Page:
Vendors demonstrate electronic solutions to FOIA requests

Urging federal Freedom of Information Act specialists to trade thick black markers and Exacto knives for technology four companies last week demonstrated solutions designed to ready the government for a Sept. 30 deadline by which agencies must respond electronically to some FOIA requests.

BTG Inc. Imagination Software Inc. Excalibur Technologies Corp. and Eastman Kodak Co. together offered federal users a glimpse of their FOIA solutions at a seminar held recently at Highway 1 a nonprofit organization chartered to educate government on the use of technology. The companies offer technology tailored to FOIA applications under the National Institutes of Health's ImageWorld pact the General Services Administration schedule and other agencywide vehicles.

The fall deadline imposed under the Electronic Freedom of Information Act (EFOIA) Amendments of 1996 has caused federal agencies to regularly search government contracting vehicles for FOIA solutions vendors said.

For example NIH representatives reportedly receive numerous calls regarding solutions offered under the agency's ImageWorld contract according to Brad Osborne vice president of BTG's Applied Solutions Division. Osborne characterized FOIA automation as a subset of general government imaging solutions. "BTG has been in the business of building document imaging and management solutions so we've taken our best-of-breed [commercial off-the-shelf] products and looked at developing applications templates" necessary in the new FOIA market he said. "We've pre-engineered modules that allow users to capture and archive documents while adding client-based applications like those necessary for redaction." Redaction is a staple of FOIA activity. Before government documents can be sent out to people requesting information they must be marked up - that is manually blacked out or in the case of classified documents carved out with some derivative of the Exacto knife. The other favored tool in the FOIA trade has been the photocopier because personnel must often make numerous copies of a redacted document before it is suitable for mailing to the requesting party. Solutions such as those featured at Highway 1 however address all the shortcomings in the manual-editing scenario. BTG has woven together offerings such as a full range of Kodak scanners archiving and retrieval software from Excalibur and Imagination's FOIA software which provides capabilities necessary for FOIA redaction and other FOIA-specific tasks. "To my knowledge this is the first time somebody has had integration or talked about integration in FOIA applications " said Eugene Jackson a program manager at Kodak. "A lot of times you get people who talk about specific software or manufacturers talking about technology but they are not necessarily talking about the problem " he said. Kodak is providing solutions aimed at the scanning problems inherent in the FOIA process.

Government disclosure requires a lot of paper but scanning needs vary with the size of individual FOIA staffs. "The scanner we showed was our Imagelink 500 scanner and that is for the customer looking to get 100 to 150 pages per minute. What we try to do is to offer a variety of solutions and let customers decide which one they want " Jackson said. Excalibur meanwhile is providing its adaptive pattern recognition processing products as part of the BTG-integrated FOIA solution.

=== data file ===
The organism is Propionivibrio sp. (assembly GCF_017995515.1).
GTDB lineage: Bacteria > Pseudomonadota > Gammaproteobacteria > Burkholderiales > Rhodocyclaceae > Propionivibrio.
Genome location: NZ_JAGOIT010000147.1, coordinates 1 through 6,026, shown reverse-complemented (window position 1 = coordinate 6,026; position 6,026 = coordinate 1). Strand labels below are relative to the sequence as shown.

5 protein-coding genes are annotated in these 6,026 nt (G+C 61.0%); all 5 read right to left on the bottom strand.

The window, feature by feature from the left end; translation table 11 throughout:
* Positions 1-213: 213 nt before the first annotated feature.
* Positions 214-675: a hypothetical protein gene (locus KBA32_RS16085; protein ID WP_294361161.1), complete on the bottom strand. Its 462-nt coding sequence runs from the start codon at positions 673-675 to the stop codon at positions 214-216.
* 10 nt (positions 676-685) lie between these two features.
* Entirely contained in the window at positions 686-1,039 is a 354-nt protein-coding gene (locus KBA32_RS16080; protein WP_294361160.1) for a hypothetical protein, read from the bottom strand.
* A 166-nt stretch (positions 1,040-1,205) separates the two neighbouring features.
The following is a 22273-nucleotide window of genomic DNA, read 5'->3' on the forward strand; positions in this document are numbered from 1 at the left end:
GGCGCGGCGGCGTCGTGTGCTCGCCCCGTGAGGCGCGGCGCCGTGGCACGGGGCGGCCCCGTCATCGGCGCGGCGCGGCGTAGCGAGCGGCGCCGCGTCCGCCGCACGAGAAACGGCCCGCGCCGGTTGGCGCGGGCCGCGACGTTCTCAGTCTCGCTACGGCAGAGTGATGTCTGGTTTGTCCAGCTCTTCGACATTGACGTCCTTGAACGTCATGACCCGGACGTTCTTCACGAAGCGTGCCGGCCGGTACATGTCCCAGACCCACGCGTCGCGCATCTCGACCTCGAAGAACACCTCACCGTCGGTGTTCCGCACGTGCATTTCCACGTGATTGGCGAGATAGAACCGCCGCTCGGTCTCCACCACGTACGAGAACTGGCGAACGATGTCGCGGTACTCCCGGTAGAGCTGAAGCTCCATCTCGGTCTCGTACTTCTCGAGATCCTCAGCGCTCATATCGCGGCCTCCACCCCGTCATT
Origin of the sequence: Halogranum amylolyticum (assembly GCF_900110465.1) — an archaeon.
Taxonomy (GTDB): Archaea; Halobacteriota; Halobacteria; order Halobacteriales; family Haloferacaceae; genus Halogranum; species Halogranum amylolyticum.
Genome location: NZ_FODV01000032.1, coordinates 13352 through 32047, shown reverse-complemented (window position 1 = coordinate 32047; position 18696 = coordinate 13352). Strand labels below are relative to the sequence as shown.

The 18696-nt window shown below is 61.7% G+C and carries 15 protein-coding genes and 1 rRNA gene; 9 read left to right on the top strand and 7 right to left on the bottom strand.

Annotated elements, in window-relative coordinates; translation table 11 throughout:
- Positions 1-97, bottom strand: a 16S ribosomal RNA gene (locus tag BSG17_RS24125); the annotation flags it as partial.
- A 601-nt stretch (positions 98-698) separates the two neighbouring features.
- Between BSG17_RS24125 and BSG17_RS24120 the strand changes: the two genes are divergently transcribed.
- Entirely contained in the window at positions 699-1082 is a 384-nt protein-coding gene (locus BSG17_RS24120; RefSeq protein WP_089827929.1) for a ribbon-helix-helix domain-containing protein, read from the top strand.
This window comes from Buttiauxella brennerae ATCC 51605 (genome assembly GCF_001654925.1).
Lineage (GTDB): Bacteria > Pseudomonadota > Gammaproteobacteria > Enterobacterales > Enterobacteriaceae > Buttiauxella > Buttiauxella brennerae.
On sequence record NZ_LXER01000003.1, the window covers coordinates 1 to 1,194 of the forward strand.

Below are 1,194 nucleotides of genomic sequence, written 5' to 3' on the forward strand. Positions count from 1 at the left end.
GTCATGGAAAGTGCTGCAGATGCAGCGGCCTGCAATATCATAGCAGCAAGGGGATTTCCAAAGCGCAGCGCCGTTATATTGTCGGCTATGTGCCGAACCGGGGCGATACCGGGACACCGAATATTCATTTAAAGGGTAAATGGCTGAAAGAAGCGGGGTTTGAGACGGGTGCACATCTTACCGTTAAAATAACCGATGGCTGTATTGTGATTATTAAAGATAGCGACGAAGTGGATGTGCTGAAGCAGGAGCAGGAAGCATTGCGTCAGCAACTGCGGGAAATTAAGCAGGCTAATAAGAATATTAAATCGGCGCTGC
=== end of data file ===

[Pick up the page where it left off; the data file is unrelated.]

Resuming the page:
"Unless an agency has a really smart librarian who can index every word in every document " that agency is going to face a challenge in finding every document included in a FOIA request said Dan Agan vice president of worldwide marketing at Excalibur.

Vendors such as Excalibur therefore are urging agencies to take the EFOIA mandate as an opportunity to overhaul entire document management systems. The Army did just that in its Persian Gulf War Declassification Project in which agency officials used Excalibur's Electronic Filing System to provide a "fuzzy search" capability. "Our products overcome one of the most significant problems involved in converting paper and that is that scanning often turns paper into garbage " Agan said. "[Adaptive pattern recognition processing] overcomes dirty data from scanning. Instead of trying to match ASCII text the software looks at the underlying binary patterns " he said. Imagination is contributing its IMAGinE-FOIA software which "electronically imitates the actual work process agencies use to complete FOIA requests manually " according to the company.

Frank Colletta Imagination's director of government sales said the company's software allows users to highlight areas on documents to be redacted. That can be done by a common block highlight or by polygon he said. The highlighted area is accompanied by a drop-down list of FOIA exemptions of which there are nine including national security personal privacy and other categories. Because FOIA offices have to clear FOIA requests through agency legal offices highlighting rather than blacking out redactions is preferable Colletta continued. "Before legal had to have the original so they could see what is behind the black mark " he said. Imagination also has included electronic pop-up notes to be used for correspondence between agency FOIA and legal offices which can be done through e-mail. Colletta predicted that EFOIA eventually will drive imaging solutions among FOIA offices but for now some offices face a tough sell. "Our product is $3 600 so if a person goes into a procurement office and says they want to replace a marker with $3 600 software they meet resistance " he said. "Even though the law has mandated they do so they have to overcome that resistance."

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